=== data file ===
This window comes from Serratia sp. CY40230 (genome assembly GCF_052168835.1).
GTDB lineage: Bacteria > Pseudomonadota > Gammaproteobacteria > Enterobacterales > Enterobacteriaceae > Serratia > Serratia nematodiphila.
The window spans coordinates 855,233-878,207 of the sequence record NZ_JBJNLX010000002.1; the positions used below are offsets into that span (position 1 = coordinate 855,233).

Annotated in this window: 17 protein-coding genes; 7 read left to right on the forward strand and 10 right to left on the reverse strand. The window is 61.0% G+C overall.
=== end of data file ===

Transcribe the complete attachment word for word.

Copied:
This window comes from Serratia sp. CY40230 (genome assembly GCF_052168835.1).
GTDB lineage: Bacteria > Pseudomonadota > Gammaproteobacteria > Enterobacterales > Enterobacteriaceae > Serratia > Serratia nematodiphila.
The window spans coordinates 855,233-878,207 of the sequence record NZ_JBJNLX010000002.1; the positions used below are offsets into that span (position 1 = coordinate 855,233).

Annotated in this window: 17 protein-coding genes; 7 read left to right on the forward strand and 10 right to left on the reverse strand. The window is 61.0% G+C overall.